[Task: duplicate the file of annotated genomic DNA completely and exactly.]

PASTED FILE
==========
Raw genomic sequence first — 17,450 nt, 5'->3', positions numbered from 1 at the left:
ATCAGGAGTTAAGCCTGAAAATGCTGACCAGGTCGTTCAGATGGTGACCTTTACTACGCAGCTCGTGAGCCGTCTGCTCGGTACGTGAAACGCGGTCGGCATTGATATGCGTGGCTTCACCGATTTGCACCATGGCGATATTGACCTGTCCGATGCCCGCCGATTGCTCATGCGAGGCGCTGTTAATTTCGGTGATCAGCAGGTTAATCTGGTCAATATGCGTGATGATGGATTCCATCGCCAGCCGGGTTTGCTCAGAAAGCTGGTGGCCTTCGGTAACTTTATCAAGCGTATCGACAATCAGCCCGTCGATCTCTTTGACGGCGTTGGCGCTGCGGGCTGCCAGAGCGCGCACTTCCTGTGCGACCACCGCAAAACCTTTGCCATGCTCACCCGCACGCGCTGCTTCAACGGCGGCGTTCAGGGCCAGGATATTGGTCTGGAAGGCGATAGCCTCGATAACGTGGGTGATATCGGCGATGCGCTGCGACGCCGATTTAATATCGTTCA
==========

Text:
Raw genomic sequence first — 17,450 nt, 5'->3', positions numbered from 1 at the left:
ATCAGGAGTTAAGCCTGAAAATGCTGACCAGGTCGTTCAGATGGTGACCTTTACTACGCAGCTCGTGAGCCGTCTGCTCGGTACGTGAAACGCGGTCGGCATTGATATGCGTGGCTTCACCGATTTGCACCATGGCGATATTGACCTGTCCGATGCCCGCCGATTGCTCATGCGAGGCGCTGTTAATTTCGGTGATCAGCAGGTTAATCTGGTCAATATGCGTGATGATGGATTCCATCGCCAGCCGGGTTTGCTCAGAAAGCTGGTGGCCTTCGGTAACTTTATCAAGCGTATCGACAATCAGCCCGTCGATCTCTTTGACGGCGTTGGCGCTGCGGGCTGCCAGAGCGCGCACTTCCTGTGCGACCACCGCAAAACCTTTGCCATGCTCACCCGCACGCGCTGCTTCAACGGCGGCGTTCAGGGCCAGGATATTGGTCTGGAAGGCGATAGCCTCGATAACGTGGGTGATATCGGCGATGCGCTGCGACGCCGATTTAATATCGTTCA